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    The difference between the compiled output machine codes from C and C++ compilers would be immediately obvious.

    C++ is object orientated, C is not. Objects are not just a high level construct that disappears in low level code: an object is created by first obtaining RAM from the heap, and the address of this memory os the pointer to the object. Object members variables are accessed by adding an offset to the object pointer and using the value stored there. Object members methods are accessed by reading a function pointer also stored at an offset to the object pointer.

    Thus a pattern of variable and function being accessed by double dereferenced pointers would show code to be C++ and not C.
     
  7. WBahn

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    How sure of this are you? My limited understanding is that the method pointers are NOT stored in each object because that would allow each object to have different methods, not just each class. Instead, either a single table of method pointers is generated (or possibly one table per class) by the compiler and those are used by the code (with no reference to it in the object's data block) or, I believe in C++ anyway, it can be even more non-obvious than that because if a class has static methods then the compiler can produce jumps to those methods directly just like any other function.

    As for the data objects themselves being dynamically allocated in C++ but not in C, most C programs of any size use dynamically allocated structures extensively.

    I was talking to a friend at dinner tonight and he thought that the virtual function tables used by most object oriented languages could probably be identified. He also said that languages that allow functions to be defined within functions would have telltales that languages that don't allow that would lack.
     
  8. thatoneguy

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    Feb 19, 2009
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    Back when it was just Windows 3.11, Borland C++ and Microsoft C, and two others, there was a program called "whatis.exe" that would say which compiler was used, and even the version of that compiler.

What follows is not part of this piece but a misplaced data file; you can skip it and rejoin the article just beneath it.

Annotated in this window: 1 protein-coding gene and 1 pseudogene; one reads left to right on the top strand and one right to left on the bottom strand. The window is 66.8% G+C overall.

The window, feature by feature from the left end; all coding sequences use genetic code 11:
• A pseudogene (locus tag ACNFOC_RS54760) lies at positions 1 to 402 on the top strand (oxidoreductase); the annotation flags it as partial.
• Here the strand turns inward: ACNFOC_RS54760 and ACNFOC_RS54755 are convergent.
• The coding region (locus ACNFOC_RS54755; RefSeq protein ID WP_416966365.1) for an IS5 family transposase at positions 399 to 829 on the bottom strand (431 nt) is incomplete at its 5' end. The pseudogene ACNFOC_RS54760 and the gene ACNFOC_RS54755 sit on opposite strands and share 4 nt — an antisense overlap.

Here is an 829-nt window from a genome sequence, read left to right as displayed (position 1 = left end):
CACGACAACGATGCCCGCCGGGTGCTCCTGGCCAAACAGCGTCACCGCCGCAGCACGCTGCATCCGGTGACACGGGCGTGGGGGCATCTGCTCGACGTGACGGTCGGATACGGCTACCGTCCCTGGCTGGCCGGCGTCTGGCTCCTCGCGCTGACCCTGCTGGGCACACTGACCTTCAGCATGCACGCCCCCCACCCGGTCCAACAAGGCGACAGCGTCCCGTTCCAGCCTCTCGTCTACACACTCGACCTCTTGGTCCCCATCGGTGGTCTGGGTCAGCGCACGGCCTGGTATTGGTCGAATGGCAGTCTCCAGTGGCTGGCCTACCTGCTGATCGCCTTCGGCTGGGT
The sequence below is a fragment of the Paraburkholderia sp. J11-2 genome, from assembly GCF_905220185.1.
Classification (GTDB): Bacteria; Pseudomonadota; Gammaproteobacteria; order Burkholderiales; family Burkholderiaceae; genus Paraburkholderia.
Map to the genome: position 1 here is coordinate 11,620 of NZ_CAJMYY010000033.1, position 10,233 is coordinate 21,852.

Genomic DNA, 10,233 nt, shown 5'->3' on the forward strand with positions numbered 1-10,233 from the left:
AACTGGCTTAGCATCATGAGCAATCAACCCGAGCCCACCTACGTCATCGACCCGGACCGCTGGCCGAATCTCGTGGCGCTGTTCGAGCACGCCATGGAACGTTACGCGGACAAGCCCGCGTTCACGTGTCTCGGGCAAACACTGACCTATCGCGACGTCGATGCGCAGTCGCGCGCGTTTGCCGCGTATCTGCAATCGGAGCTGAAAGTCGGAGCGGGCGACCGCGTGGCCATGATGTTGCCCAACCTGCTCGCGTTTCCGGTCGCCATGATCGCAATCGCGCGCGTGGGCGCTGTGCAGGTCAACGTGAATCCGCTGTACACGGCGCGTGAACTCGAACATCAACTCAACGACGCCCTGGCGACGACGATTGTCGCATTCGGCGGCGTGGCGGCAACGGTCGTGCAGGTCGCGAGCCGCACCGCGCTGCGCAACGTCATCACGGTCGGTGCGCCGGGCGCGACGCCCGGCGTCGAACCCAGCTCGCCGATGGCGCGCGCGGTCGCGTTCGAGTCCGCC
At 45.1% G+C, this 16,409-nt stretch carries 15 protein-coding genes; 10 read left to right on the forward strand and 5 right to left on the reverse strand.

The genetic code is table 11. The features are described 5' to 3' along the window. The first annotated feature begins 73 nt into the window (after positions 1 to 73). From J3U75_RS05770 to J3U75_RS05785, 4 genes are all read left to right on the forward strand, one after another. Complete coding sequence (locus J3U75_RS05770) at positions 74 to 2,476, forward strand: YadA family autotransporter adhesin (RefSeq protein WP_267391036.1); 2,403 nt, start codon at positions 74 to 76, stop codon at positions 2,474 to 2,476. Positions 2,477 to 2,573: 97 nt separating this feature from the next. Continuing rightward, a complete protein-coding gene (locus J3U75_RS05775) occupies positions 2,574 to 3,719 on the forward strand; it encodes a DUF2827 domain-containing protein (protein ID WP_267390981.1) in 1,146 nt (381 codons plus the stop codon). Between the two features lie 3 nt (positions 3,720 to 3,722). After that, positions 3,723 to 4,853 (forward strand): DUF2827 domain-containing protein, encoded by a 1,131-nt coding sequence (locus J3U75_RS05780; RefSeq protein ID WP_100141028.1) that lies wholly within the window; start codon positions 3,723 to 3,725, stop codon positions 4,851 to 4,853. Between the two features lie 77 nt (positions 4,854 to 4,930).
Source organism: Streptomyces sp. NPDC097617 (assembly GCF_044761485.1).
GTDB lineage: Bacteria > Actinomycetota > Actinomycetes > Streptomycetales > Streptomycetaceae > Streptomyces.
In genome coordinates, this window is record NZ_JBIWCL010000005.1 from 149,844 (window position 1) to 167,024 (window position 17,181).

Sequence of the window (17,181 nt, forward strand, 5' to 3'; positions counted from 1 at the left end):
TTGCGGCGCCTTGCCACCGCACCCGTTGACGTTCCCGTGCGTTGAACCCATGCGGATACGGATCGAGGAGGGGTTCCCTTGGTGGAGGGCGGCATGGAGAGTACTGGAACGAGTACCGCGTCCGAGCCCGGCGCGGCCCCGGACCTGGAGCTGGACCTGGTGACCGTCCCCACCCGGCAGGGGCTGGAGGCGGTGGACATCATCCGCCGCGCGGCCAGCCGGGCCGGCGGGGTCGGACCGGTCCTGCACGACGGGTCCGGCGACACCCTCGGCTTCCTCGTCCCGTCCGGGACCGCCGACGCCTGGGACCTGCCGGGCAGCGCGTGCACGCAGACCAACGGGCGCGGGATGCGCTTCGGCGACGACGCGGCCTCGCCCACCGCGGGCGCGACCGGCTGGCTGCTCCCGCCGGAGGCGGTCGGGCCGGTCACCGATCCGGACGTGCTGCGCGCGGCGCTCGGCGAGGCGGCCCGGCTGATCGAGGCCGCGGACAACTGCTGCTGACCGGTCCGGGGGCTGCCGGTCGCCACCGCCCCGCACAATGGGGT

It used binary signatures from libraries to identify the different compilers, much like antivirus programs use signatures to identify a virus. It could even detect which assembly was used in the event the program was compiled in assembler. That was accomplished by matching macro behavior.

    The "stoned" Virus was written in Borland C, for example (this was in the early 90's)

    I can see a similar program being built today for the M$ Win platform, though it would be FAR more complicated with the number of compilers around.

    Today, it's not really difficult if you have cygwin installed, simply do `strings prog.exe` and you'll see the standard errors/output/warnings and locations, and if it is a .NET file, 32 bit, or 64 bit executable. The compiler also tags it's name and version near the top or bottom of the file.

    When it comes to which compiler created a .hex file for a microcontroller, I've never seen one, or heard of one. Since the "whatis.exe" essentially scanned the program, then ran the program keeping track of how stacks were maintained, it could get it right. That's not possible on a uC (unless you use an emulator and have signatures for a few dozen compilers).

    --ETA: Just Searched, found one!



    Here is a Download Link (can't vouch for it)

    The details on the download page are:
    --ETA2: Here is a page of MANY different tools to do what the OP is asking

    I just searched for "whatis.exe" after writing the post above. Weird.
     
    Last edited: Feb 15, 2013
  9. WBahn

    Thread Starter Moderator

    Mar 31, 2012
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    A friend on another mailing list mentioned whatis.exe, which I had never heard off prior to that.

    What the OP is really asking about is not whether it is possible to identify the compiler and, from that, infer the language. The real question is whether or not it is practical to determine the language based on the signatures that the language itself, not the compiler, introduces into the machine level code.

    I think the answer at this point is a qualified maybe. It's almost certain that some degree of categorization can take place.

    It would be interesting if I could get ahold of J.E. Smith (the guy that wrote whatis.exe) and see what he might have to say about it.
     
  10. thatoneguy

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    Feb 19, 2009
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    I just tried out PDiE.

    MikroC - Borland Delphi 6.0-7.0 And Visual Studio C+++

    DipTrace Schematic - gcc

    Some come up unidentifiable (PICKit 3 standalone), but it hits most others.